Weight loss might be easier with companyDr. Veita Bland / February 16, 2018
Share this article:
So many of us view the New Year as the starting point for new behaviors in our lives, we make those resolutions that proclaim our new behavior to ourselves. Does it matter if we make them privately versus publicly?
As the song goes, “find a little help from my friends.” A little help does make a difference. Encouragement from friends, family and coworkers is important to one’s success for many people. Now indeed there is a difference between encouragement and nagging. We want supportive people not naggers as they do not help, but may harm the efforts.
So I bring up having supportive people in your circle especially during this time. Studies have shown that 80 percent of those New Year resolutions have gone by the wayside by the second week in February. Don’t let that happen to you. Get your support group together and strive on.
Remember that little changes can make a difference. Some of you who are losing weight make lofty goals. That is fine. You may have goals of 20 or 30 pound weight losses. You may feel defeated with the loss of less. If you are diabetic and lose just 6 pounds, that can make a difference in the amount of medication you may be on. So indeed that loss is significant. Recent guidelines for the management of people that are overweight and obese in adults recommend a 3 percent weight loss to achieve measurable health benefits. Of course more weight loss is better but what those guidelines say is that if your weight is 200 pounds and you lose 6 pounds that can make a difference.
A study funded by Weight Watchers International looked at couples: one involved in a weight loss program and the other not involved in losing weight. The study sought to determine whether the uninvolved spouse’s weight was affected. Researchers looked at how these couples were doing at three and six months. Half of the participants were placed on a Weight Watchers program and were given full access to the content of the program. The other half were given a four page handout with information about healthy eating, exercise and weight control strategies such as eating a low calorie, low fat diet and portion control. They were left to see if they could use this information to lose weight on their own.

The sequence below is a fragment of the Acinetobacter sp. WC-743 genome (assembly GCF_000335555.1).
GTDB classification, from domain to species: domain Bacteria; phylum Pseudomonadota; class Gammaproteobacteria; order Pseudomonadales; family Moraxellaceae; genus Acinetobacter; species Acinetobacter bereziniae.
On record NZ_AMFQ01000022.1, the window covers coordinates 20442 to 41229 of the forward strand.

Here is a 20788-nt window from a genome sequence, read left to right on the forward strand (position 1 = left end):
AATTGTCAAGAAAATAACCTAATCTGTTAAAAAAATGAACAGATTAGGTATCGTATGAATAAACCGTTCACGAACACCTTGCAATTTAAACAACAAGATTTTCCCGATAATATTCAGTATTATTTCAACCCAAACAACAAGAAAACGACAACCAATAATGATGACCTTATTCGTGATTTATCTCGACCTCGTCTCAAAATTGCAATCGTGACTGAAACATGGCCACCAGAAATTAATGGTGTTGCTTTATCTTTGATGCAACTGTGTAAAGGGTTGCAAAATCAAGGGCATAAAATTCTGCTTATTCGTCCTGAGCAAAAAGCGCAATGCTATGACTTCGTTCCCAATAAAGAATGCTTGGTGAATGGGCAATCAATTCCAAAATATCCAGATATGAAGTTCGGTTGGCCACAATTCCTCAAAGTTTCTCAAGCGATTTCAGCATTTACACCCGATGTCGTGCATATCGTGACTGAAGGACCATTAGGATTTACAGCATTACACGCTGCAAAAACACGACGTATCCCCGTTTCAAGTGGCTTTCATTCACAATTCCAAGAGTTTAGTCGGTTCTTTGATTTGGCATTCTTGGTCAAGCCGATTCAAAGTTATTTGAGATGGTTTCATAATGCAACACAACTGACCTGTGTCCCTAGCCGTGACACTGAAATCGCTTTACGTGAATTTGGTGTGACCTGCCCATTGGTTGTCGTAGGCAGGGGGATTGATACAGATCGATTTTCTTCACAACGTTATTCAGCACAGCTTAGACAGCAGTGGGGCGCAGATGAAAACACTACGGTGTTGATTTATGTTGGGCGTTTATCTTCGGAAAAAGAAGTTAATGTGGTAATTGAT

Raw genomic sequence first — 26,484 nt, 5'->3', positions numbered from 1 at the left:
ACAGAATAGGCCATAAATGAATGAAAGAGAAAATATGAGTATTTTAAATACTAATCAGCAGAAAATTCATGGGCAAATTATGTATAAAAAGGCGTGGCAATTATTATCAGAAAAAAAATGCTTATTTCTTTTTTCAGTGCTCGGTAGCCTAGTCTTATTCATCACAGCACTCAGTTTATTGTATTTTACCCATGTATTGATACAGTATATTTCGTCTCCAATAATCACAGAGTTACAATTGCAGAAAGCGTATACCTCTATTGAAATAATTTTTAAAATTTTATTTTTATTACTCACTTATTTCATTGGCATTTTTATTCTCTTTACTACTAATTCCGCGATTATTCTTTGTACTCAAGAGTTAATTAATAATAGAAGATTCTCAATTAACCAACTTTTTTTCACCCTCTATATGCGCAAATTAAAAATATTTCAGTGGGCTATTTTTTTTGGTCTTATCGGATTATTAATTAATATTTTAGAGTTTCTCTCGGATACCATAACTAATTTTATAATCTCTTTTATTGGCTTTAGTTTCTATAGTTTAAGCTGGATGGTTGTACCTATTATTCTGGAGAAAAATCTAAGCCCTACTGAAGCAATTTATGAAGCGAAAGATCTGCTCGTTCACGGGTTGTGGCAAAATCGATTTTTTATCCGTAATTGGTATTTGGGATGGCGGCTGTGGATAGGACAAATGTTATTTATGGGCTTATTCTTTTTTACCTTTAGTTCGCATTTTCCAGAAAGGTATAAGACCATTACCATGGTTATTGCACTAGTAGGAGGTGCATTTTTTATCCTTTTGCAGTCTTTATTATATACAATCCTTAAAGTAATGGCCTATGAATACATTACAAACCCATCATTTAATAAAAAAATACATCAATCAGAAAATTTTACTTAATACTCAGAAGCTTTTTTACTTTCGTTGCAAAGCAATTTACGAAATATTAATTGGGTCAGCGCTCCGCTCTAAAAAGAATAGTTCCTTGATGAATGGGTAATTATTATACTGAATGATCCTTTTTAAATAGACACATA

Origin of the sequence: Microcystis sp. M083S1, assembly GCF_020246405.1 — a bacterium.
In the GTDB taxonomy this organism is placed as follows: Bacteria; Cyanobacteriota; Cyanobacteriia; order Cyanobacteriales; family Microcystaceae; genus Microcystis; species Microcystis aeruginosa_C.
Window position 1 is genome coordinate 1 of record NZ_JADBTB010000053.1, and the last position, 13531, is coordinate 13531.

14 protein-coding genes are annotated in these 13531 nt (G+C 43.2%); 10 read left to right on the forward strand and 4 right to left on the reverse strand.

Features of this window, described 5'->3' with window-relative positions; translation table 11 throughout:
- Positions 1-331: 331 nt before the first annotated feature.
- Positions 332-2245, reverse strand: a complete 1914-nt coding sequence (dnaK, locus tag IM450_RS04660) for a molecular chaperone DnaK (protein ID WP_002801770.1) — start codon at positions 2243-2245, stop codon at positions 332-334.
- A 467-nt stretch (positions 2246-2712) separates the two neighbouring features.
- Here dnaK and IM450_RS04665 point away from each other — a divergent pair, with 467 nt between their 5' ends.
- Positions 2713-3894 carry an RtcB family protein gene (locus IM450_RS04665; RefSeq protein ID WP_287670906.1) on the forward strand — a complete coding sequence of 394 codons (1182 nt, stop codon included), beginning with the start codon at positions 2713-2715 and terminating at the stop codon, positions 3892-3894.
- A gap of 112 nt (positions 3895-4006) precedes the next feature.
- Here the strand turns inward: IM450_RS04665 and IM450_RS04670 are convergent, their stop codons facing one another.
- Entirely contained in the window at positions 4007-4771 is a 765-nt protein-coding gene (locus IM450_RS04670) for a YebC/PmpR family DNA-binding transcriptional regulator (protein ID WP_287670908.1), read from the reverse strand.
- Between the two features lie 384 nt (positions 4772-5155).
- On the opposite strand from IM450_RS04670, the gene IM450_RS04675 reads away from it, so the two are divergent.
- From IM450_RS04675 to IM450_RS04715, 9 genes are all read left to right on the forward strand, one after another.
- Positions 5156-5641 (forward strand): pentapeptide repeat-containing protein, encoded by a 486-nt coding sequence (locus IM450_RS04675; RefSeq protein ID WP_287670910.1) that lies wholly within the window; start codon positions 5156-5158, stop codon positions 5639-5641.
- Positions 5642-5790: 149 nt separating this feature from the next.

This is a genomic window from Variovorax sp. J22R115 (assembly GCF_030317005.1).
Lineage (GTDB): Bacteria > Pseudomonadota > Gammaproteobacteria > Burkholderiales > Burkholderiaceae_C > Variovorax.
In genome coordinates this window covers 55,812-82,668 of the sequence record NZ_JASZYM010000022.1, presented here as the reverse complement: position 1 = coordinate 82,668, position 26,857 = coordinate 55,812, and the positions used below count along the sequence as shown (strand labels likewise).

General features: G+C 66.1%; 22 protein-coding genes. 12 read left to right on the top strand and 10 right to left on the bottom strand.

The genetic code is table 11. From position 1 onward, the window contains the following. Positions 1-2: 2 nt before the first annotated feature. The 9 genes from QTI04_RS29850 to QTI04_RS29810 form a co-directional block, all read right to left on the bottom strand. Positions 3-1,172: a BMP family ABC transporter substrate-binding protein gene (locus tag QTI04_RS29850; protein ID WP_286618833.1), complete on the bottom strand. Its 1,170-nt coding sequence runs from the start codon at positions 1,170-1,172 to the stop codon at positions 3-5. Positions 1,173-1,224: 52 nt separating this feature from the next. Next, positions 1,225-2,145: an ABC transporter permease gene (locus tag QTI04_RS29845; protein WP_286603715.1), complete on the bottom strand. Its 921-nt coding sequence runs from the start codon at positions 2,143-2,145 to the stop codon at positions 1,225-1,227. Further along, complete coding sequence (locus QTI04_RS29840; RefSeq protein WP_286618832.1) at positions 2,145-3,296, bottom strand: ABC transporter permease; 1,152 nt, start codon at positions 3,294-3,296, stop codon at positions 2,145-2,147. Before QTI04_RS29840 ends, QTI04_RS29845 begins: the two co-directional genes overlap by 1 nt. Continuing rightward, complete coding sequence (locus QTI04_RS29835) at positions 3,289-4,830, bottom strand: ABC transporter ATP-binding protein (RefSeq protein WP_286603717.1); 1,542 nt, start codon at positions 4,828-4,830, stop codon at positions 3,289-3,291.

In the first 3 month check, those individuals in the Weight Watchers group lost significantly more than those in the other group, 7.4 pounds vs 4.3 pounds. This equated to 3.6 percent weight loss of their initial body weight vs. 2.1 percent. The untreated spouse lost 3.2 pounds or 1.5 percent of their initial body weight.
When research participants checked in again at six months, the Weight Watchers group had NOT lost significantly more than the control group. This time it was 9.5 vs. 6.8 pounds. That equated to 4.5 percent vs. 3.2 percent of their body weight loss. Untreated spouses lost four pounds or 2 percent of their body weight. Remember, a three percent loss of body weight can make a difference. So, it does seem that being around someone who is losing weight can affect the behavior of the spouse not in a weight loss program.
When we look at this further this could really be of benefit to the children who cannot prepare their own meals. If parents are eating healthier it will affect the children in a positive way. Little steps are indeed important.
Dr. Veita Bland is a board certified Greensboro physician and hypertension specialist. Dr. Bland’s radio show, “It’s a Matter of Your Health,” can be heard live on Wednesdays, 5:30 p.m. on N.C. A&T State University’s WNAA, 90.1 FM. Listeners may call in and ask questions. The show is replayed on Sirius 142 at 5 p.m. on Wednesdays.
Email Dr. Bland at firstname.lastname@example.org.